On the Books: Is Mark Zuckerberg starting the world's largest book club? | EW.com

Books | Shelf Life

On the Books: Is Mark Zuckerberg starting the world's largest book club?

Mark Zuckerberg

(Justin Sullivan/Getty Images)

- Is Mark Zuckerberg going to be the new Oprah? Even more inconceivable—might Facebook be getting people off of social media and into books? Facebook founder and CEO Mark Zuckerberg just might make it happen with his New Year’s resolution to read a new book every two weeks in 2015. “A Year of Books” has already accrued nearly 160,000 likes on Facebook, and Zuckerberg’s 30 million-strong Twitter following means his selections could have a sizable impact on book sales.

Indeed, Perseus, the publisher of Zuckerberg’s first selection—The End of Power by Moses Naim—has already ordered a massive new print run to fill the demand, since there aren’t many copies in the market. The sociopolitical pick, subtitled “From Boardrooms to Battlefields and Churches to States, Why Being in Charge Isn’t What It Used to Be,” has surged to number 34 on the Amazon Best Sellers Rank and number 2 in all of its subcategories. Perseus CEO David Steinberger is excited by the renewed interest in the book, saying that the publisher “always believed in the book and that it had a unique message for our time,” adding, “We are excited Mark Zuckerberg agrees with us.” Zuckerberg said all of his picks will have “an emphasis on learning about different cultures, beliefs, histories and technologies.” You and the other 1.3 billion people on Facebook can join the discussion on the community page Zuckerberg set up.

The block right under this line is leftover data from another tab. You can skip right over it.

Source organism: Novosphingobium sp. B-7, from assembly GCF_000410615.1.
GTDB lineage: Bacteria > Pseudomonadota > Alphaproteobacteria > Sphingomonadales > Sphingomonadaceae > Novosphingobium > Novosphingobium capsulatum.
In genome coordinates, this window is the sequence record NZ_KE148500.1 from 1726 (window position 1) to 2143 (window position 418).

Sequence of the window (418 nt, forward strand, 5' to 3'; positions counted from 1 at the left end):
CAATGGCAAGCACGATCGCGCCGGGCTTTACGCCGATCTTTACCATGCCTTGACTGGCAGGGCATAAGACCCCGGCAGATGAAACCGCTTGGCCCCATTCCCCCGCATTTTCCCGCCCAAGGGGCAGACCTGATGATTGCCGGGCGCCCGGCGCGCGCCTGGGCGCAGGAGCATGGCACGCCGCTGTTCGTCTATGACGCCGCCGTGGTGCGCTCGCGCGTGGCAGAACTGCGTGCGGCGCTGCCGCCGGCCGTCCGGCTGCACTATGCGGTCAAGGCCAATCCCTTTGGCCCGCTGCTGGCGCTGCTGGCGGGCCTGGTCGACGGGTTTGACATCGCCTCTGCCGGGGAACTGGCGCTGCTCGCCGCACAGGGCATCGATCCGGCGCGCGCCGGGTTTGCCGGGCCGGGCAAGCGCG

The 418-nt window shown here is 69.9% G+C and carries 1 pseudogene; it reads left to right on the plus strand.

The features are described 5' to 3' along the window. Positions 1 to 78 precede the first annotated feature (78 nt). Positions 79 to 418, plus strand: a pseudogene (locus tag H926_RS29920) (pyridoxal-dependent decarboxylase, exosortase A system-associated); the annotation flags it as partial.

-Matt Bissonnette, the Navy SEAL who killed Osama Bin Laden, has filed a lawsuit against the lawyers that advised him about his memoir No Easy Day—an account of the famed SEAL Team Six mission. Bisonnette says that his lawyers told him it was okay to publish the book—which he wrote under the name Mark Owen—containing sensitive details about the highly secretive mission. The book’s release prompted an inquiry from the Pentagon and a criminal probe by the DOJ, which led to a settlement deal stipulating that Bissonnette forfeit past and future profits from the book to the government. Having already paid $4.5 million to the government, he is seeking damages for fines and lost income. [GalleyCat]

-Nielsen BookScan, which captures about 80 percent  of all print book sales in the U.S., reports 635 million unit sales for 2014—a 2.4 percent bump from 2013, and a 7.6 percent increase since the industry’s 2012 low-point. (Though some of this can be attributed to the fact that Nielsen added Walmart’s book sales to its data pool.) The week before Christmas in particular saw 22 percent more unit gains compared to that week last year. And, not surprisingly, the young adult genre saw the greatest improvement in unit sales, with juvenile nonfiction reads rising 15.6 percent and fiction titles up 12 percent. [Publishers Weekly]